Our own adaptive cache-sizing mechanism addresses the issue of adaptation by performing an online cost/benefit analysis, based on recent program behavior statistics. Assuming that behavior in the relatively near future will resemble behavior in the relatively recent past, our mechanism actually keeps track of aspects of program behavior that bear directly on the performance of compressed caching for different cache sizes, and compresses more or fewer pages to improve performance.
This system uses the kind of recency information kept by normal replacement policies, i.e., it maintains an approximate ordering of the pages by how recently they have been touched. Our system extends this by retaining the same information for pages which have been recently evicted. This information is discarded by most replacement policies, but can be retained and used to tell how well a replacement policy is working, compared to what a different replacement policy would do.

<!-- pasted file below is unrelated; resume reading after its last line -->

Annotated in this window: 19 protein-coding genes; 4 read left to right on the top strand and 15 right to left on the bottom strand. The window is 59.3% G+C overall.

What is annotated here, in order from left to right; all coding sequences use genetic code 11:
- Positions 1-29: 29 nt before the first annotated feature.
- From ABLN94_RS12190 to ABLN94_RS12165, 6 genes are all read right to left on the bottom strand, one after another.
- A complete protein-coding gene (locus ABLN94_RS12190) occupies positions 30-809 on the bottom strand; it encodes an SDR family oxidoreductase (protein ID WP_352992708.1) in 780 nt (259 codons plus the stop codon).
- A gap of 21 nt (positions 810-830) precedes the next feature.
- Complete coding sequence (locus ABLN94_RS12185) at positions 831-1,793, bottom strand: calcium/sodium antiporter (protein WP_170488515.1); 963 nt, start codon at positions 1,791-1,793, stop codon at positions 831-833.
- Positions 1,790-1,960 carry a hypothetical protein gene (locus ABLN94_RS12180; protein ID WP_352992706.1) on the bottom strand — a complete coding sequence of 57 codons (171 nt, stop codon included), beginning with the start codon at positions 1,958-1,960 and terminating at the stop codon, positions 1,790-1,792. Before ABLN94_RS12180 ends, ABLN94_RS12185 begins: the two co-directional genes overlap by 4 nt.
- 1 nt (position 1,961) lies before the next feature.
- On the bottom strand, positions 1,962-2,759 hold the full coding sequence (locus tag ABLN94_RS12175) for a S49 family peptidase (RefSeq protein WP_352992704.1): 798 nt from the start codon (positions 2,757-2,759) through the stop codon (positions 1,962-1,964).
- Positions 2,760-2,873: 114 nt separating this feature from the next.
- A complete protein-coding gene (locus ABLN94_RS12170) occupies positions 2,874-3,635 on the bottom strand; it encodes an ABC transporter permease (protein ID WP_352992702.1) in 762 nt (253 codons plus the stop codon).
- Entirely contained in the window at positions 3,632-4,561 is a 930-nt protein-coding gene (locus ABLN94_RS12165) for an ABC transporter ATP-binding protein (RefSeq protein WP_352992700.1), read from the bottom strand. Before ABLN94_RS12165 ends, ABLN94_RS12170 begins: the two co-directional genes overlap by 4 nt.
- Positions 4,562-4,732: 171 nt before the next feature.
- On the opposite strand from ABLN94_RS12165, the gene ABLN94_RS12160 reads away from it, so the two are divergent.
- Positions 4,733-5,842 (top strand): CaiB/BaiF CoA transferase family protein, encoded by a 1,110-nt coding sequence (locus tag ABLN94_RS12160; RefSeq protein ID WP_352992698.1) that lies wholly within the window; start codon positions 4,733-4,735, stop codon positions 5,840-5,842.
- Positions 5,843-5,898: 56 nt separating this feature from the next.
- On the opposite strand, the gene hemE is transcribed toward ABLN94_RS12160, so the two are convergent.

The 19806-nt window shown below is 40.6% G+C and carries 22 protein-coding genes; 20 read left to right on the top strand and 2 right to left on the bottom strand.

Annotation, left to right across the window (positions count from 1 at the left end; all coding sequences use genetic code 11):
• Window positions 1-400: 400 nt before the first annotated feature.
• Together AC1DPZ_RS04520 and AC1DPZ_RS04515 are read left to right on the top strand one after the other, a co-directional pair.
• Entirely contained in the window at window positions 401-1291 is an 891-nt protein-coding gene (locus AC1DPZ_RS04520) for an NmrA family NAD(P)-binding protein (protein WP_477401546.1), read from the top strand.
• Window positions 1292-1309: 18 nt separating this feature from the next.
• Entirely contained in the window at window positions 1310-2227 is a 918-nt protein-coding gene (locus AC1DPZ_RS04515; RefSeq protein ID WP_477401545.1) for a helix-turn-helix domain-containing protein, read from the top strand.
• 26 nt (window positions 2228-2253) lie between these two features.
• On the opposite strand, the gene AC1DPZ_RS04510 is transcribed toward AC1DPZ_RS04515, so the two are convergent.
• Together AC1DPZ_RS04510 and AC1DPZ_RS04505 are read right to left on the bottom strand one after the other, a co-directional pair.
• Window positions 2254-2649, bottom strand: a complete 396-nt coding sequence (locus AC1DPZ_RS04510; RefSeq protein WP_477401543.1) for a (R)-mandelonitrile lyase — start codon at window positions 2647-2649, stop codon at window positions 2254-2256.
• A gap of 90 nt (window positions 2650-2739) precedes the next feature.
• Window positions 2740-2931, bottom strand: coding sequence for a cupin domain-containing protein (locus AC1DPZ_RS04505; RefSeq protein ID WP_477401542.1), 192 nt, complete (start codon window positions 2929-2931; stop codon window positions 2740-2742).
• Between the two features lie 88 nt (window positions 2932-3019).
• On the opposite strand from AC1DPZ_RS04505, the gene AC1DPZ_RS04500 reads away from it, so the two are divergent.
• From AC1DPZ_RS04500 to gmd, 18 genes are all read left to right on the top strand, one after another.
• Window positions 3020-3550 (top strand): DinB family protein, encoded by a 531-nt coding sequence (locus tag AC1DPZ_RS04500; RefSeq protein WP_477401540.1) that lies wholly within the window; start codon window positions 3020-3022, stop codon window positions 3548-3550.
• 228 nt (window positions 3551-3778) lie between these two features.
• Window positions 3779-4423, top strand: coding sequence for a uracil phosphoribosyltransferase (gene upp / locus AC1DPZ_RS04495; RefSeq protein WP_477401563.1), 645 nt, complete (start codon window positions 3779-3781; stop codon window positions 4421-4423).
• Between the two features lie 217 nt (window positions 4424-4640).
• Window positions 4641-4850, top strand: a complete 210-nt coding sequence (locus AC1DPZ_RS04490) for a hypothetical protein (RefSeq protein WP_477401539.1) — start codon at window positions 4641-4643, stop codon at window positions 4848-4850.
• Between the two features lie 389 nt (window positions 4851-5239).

We therefore maintain an LRU (or recency) ordering of the pages in memory and a comparable number of recently-evicted pages. This ordering is not used primarily to model what is in the cache, but rather to model what the program is doing.